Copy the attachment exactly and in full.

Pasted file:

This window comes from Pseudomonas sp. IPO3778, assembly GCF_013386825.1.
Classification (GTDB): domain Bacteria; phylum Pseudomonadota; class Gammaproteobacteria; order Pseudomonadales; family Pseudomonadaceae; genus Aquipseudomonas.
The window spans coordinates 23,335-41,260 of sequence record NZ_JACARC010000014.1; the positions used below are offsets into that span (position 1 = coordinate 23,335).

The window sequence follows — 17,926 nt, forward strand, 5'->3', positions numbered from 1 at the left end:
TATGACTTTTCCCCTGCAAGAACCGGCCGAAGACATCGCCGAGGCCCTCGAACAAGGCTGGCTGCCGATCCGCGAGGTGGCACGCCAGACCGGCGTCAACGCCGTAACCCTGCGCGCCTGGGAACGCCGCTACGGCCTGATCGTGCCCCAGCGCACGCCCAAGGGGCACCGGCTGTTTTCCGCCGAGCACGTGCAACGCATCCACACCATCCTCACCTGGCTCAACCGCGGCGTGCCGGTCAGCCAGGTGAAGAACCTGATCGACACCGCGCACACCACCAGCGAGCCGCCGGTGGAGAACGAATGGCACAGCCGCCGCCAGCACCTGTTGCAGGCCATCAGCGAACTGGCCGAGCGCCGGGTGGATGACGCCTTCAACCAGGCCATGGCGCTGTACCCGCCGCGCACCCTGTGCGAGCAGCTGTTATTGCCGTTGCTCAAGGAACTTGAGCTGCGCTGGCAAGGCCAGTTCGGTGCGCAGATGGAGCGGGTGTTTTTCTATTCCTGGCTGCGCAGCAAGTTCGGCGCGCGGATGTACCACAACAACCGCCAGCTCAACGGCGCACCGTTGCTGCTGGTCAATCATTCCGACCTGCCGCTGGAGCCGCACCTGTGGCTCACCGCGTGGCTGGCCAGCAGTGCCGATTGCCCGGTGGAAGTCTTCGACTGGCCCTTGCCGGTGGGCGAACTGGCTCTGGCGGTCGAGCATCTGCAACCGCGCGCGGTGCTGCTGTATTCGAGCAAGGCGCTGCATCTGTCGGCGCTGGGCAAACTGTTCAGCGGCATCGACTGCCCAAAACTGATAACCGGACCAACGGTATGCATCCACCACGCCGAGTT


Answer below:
This window comes from Pseudomonas sp. IPO3778, assembly GCF_013386825.1.
Classification (GTDB): domain Bacteria; phylum Pseudomonadota; class Gammaproteobacteria; order Pseudomonadales; family Pseudomonadaceae; genus Aquipseudomonas.
The window spans coordinates 23,335-41,260 of sequence record NZ_JACARC010000014.1; the positions used below are offsets into that span (position 1 = coordinate 23,335).

The window sequence follows — 17,926 nt, forward strand, 5'->3', positions numbered from 1 at the left end:
TATGACTTTTCCCCTGCAAGAACCGGCCGAAGACATCGCCGAGGCCCTCGAACAAGGCTGGCTGCCGATCCGCGAGGTGGCACGCCAGACCGGCGTCAACGCCGTAACCCTGCGCGCCTGGGAACGCCGCTACGGCCTGATCGTGCCCCAGCGCACGCCCAAGGGGCACCGGCTGTTTTCCGCCGAGCACGTGCAACGCATCCACACCATCCTCACCTGGCTCAACCGCGGCGTGCCGGTCAGCCAGGTGAAGAACCTGATCGACACCGCGCACACCACCAGCGAGCCGCCGGTGGAGAACGAATGGCACAGCCGCCGCCAGCACCTGTTGCAGGCCATCAGCGAACTGGCCGAGCGCCGGGTGGATGACGCCTTCAACCAGGCCATGGCGCTGTACCCGCCGCGCACCCTGTGCGAGCAGCTGTTATTGCCGTTGCTCAAGGAACTTGAGCTGCGCTGGCAAGGCCAGTTCGGTGCGCAGATGGAGCGGGTGTTTTTCTATTCCTGGCTGCGCAGCAAGTTCGGCGCGCGGATGTACCACAACAACCGCCAGCTCAACGGCGCACCGTTGCTGCTGGTCAATCATTCCGACCTGCCGCTGGAGCCGCACCTGTGGCTCACCGCGTGGCTGGCCAGCAGTGCCGATTGCCCGGTGGAAGTCTTCGACTGGCCCTTGCCGGTGGGCGAACTGGCTCTGGCGGTCGAGCATCTGCAACCGCGCGCGGTGCTGCTGTATTCGAGCAAGGCGCTGCATCTGTCGGCGCTGGGCAAACTGTTCAGCGGCATCGACTGCCCAAAACTGATAACCGGACCAACGGTATGCATCCACCACGCCGAGTT